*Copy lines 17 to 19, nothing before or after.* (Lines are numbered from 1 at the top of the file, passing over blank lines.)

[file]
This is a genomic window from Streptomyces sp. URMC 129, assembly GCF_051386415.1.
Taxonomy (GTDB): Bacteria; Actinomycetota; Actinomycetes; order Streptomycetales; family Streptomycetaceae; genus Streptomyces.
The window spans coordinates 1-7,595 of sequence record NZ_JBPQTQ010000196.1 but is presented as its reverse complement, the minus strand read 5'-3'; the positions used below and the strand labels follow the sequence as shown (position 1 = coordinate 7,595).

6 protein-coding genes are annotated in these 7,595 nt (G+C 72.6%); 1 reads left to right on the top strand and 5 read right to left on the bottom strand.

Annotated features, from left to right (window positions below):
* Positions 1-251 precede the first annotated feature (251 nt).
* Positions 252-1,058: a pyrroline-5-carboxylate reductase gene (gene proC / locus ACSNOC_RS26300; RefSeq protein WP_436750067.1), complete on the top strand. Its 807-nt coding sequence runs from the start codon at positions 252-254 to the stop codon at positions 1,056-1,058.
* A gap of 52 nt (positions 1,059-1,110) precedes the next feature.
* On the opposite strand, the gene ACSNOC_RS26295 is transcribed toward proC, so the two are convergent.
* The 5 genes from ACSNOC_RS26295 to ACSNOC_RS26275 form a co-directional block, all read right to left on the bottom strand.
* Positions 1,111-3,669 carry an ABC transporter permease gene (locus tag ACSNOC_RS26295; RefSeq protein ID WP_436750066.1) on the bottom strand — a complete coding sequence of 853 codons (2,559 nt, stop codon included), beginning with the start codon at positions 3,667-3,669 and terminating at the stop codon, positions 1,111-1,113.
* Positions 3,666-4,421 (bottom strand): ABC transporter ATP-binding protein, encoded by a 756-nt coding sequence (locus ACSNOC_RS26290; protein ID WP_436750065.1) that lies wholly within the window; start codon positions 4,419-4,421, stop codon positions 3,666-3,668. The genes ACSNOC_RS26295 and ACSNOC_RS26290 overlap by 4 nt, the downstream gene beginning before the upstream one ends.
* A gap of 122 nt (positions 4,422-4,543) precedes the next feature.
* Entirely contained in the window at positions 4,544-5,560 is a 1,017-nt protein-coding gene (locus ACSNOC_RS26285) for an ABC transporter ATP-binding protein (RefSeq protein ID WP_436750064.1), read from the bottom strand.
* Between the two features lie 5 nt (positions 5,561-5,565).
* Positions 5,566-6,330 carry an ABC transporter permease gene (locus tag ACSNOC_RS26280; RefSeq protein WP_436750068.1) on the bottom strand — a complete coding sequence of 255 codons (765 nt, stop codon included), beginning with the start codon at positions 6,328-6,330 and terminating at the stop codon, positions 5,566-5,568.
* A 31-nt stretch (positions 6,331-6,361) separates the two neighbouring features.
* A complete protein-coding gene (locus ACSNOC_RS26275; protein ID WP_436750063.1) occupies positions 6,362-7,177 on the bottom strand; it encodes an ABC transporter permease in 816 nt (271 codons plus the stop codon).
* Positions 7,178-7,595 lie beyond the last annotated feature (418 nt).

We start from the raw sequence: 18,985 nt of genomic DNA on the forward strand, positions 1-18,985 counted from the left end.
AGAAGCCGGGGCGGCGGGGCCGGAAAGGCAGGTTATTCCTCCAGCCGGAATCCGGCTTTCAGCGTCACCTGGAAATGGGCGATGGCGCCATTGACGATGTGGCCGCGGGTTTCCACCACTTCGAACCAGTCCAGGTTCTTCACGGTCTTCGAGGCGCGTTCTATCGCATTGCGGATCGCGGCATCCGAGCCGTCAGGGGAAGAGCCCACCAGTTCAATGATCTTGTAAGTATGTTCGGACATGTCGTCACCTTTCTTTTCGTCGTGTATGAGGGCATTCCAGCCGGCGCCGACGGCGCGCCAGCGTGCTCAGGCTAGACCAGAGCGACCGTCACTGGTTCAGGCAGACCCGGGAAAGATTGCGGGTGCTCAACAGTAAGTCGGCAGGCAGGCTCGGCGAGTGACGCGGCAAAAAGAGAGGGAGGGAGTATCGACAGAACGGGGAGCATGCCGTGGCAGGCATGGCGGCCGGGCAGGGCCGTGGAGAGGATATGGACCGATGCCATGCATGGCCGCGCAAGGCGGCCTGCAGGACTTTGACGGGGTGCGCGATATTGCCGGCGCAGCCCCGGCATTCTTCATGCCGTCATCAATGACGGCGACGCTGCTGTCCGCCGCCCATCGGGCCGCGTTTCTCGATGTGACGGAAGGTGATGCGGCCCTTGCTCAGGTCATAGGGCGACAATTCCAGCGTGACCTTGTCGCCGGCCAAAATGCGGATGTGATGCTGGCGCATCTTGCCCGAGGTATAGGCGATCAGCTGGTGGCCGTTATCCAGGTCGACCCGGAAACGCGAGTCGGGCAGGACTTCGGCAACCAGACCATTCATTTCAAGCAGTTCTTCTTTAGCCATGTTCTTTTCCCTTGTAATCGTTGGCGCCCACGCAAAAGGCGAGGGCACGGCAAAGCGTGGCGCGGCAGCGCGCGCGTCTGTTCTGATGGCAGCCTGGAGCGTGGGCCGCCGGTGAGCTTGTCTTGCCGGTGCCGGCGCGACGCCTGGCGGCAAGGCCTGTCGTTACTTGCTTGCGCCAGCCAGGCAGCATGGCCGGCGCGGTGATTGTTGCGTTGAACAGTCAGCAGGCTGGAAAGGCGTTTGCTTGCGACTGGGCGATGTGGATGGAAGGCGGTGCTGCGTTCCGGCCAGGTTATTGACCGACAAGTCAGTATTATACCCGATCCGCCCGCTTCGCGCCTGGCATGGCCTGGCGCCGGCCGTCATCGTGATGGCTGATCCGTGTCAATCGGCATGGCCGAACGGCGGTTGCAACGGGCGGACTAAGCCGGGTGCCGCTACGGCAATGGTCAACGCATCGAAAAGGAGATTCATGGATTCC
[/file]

* A 31-nt stretch (positions 6,331-6,361) separates the two neighbouring features.
* A complete protein-coding gene (locus ACSNOC_RS26275; protein ID WP_436750063.1) occupies positions 6,362-7,177 on the bottom strand; it encodes an ABC transporter permease in 816 nt (271 codons plus the stop codon).
* Positions 7,178-7,595 lie beyond the last annotated feature (418 nt).